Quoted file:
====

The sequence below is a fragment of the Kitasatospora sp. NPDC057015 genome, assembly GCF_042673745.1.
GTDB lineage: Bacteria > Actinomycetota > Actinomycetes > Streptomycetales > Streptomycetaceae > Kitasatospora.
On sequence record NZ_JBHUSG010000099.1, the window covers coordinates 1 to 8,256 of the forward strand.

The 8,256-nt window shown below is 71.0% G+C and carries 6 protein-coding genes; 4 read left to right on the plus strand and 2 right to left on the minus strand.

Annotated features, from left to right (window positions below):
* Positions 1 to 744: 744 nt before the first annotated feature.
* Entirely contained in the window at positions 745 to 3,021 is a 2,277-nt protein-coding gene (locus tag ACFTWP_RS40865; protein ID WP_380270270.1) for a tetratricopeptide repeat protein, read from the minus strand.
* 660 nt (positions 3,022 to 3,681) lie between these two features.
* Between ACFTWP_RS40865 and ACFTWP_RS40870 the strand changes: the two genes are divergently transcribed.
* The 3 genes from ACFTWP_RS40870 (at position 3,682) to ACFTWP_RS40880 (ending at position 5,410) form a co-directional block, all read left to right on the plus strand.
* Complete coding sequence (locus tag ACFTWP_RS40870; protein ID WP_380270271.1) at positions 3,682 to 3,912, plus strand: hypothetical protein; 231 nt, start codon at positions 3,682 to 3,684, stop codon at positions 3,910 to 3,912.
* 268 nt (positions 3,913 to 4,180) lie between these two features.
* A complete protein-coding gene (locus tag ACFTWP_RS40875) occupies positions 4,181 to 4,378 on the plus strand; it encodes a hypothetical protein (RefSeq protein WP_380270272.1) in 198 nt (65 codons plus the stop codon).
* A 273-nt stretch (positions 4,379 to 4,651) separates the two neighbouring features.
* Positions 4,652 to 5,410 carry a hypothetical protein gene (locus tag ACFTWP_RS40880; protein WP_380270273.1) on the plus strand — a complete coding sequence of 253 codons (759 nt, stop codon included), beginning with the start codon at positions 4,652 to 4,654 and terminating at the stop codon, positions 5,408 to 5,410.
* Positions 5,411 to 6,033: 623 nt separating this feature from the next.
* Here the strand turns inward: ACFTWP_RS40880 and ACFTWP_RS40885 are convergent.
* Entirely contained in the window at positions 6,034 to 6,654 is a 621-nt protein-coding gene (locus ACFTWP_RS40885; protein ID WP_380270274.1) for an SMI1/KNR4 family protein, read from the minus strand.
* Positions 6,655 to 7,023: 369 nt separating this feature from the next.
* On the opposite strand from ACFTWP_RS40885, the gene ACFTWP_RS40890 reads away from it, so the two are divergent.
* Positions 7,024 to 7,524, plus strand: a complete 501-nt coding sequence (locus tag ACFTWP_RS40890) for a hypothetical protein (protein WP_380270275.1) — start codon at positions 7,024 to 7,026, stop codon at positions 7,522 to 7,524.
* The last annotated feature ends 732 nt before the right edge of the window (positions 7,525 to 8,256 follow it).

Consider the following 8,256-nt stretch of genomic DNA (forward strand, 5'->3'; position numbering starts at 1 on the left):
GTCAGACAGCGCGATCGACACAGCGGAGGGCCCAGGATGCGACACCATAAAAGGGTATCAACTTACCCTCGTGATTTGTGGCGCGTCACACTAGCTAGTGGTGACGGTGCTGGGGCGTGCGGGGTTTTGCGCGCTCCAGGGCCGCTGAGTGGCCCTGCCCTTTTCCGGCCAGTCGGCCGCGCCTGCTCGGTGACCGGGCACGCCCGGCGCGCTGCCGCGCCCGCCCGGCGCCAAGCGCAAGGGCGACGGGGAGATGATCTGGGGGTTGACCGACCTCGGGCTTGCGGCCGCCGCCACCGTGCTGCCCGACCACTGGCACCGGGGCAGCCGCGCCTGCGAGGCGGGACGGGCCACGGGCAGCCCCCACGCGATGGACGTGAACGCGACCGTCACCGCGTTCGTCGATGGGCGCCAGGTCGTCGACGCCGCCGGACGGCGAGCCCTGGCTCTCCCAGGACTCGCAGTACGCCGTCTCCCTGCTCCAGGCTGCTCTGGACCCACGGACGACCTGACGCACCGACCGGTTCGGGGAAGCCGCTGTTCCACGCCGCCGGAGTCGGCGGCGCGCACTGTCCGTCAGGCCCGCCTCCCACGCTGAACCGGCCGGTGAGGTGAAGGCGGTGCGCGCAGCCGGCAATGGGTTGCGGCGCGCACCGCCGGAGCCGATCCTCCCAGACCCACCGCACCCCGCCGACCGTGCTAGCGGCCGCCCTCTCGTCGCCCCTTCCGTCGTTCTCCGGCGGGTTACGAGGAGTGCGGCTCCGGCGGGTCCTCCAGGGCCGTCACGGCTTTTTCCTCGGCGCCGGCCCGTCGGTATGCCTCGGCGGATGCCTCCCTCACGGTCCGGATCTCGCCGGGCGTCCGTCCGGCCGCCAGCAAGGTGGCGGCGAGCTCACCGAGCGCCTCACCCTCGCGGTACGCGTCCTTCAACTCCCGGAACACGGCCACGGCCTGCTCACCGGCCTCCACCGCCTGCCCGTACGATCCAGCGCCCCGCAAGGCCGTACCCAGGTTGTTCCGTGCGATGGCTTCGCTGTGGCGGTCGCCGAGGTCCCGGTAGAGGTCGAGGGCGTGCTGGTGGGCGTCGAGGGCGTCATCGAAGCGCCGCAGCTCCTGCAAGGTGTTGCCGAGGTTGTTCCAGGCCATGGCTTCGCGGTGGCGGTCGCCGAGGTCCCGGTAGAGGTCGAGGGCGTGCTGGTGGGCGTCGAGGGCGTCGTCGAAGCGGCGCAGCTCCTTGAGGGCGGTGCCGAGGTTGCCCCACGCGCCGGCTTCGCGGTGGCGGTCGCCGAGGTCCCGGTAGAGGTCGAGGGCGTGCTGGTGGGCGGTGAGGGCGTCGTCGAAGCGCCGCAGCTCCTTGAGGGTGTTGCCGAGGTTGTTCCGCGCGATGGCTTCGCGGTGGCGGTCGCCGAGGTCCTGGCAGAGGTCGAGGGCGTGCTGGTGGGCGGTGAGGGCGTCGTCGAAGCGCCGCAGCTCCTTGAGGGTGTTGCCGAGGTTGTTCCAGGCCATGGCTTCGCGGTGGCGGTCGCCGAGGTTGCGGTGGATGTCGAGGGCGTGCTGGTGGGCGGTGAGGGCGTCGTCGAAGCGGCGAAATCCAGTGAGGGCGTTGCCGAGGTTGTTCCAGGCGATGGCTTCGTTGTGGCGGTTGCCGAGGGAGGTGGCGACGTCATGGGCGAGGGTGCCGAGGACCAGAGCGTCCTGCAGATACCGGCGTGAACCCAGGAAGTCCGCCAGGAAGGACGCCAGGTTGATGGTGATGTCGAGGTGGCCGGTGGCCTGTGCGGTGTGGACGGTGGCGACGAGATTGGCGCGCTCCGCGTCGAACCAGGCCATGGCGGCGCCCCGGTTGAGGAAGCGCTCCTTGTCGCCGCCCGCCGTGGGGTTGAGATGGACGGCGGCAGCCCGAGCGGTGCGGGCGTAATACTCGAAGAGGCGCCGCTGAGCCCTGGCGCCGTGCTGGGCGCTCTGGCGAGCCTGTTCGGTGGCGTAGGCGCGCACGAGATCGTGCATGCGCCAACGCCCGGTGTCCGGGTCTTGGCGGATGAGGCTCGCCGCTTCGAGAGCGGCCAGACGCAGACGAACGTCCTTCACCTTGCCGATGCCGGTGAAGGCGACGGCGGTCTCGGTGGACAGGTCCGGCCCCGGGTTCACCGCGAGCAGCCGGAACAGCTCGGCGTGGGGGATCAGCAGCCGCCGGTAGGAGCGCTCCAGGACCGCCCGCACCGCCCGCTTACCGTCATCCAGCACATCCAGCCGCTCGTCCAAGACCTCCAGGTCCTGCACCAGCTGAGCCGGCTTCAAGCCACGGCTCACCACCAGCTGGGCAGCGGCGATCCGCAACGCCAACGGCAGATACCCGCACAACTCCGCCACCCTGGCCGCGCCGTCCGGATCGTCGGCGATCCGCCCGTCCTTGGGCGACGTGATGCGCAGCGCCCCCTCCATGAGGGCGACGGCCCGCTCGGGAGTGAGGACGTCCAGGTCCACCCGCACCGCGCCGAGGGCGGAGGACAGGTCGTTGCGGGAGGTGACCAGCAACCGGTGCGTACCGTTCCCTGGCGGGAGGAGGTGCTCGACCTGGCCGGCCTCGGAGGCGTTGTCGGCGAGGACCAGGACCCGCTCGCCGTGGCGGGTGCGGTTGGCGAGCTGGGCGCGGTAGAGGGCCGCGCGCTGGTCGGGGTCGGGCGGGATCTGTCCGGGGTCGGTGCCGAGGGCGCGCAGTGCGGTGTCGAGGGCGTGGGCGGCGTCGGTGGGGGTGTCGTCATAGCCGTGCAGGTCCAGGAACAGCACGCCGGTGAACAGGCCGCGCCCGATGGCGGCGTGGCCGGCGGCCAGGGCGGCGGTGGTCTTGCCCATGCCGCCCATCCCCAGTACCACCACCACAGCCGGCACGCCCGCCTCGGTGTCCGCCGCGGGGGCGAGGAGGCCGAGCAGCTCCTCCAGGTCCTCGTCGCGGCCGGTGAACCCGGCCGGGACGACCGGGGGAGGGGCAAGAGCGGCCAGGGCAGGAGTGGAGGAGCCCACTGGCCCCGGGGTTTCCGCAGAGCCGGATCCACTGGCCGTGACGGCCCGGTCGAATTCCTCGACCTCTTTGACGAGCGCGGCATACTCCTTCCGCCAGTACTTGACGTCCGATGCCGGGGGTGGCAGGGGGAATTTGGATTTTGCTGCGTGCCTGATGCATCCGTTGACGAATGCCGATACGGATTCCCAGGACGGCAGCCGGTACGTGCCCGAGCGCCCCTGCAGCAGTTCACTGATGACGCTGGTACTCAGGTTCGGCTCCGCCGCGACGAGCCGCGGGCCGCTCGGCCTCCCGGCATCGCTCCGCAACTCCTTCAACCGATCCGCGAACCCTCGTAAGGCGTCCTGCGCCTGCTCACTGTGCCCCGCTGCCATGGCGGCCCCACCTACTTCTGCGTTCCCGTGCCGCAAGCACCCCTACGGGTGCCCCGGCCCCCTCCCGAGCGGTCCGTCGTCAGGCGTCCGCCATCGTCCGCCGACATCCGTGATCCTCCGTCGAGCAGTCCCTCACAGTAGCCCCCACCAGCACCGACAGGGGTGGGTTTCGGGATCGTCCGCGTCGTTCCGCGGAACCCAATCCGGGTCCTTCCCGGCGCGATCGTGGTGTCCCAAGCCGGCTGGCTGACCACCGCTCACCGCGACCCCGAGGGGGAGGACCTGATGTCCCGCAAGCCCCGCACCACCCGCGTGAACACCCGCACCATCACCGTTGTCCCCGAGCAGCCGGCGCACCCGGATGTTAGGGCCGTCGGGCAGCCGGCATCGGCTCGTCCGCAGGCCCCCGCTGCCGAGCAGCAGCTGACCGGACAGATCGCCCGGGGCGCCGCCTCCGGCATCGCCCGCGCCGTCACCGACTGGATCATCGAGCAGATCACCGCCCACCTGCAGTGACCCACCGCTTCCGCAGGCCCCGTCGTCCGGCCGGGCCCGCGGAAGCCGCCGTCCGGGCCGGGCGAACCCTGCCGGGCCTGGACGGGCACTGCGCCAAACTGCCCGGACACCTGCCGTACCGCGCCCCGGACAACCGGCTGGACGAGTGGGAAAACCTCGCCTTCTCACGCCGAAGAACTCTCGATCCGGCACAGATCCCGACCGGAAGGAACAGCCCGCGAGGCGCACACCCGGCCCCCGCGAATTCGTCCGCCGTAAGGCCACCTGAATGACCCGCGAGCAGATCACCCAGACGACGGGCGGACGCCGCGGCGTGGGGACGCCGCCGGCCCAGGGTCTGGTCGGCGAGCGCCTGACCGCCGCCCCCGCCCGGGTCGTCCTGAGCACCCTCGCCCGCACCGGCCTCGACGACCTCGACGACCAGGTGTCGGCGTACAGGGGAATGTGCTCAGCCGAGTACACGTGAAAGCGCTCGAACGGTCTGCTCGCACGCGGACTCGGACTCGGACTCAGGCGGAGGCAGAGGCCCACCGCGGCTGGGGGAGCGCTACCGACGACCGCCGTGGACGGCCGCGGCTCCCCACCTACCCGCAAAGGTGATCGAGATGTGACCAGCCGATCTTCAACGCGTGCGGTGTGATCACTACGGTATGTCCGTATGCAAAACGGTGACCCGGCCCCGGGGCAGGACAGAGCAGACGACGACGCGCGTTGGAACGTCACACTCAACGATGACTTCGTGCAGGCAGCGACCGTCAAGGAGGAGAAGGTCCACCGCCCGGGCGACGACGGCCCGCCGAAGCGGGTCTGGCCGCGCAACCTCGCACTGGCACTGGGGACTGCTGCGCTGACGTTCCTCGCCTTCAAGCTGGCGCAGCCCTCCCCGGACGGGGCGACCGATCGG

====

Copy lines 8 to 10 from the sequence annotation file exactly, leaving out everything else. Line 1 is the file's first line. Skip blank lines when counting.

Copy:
* 660 nt (positions 3,022 to 3,681) lie between these two features.
* Between ACFTWP_RS40865 and ACFTWP_RS40870 the strand changes: the two genes are divergently transcribed.
* The 3 genes from ACFTWP_RS40870 (at position 3,682) to ACFTWP_RS40880 (ending at position 5,410) form a co-directional block, all read left to right on the plus strand.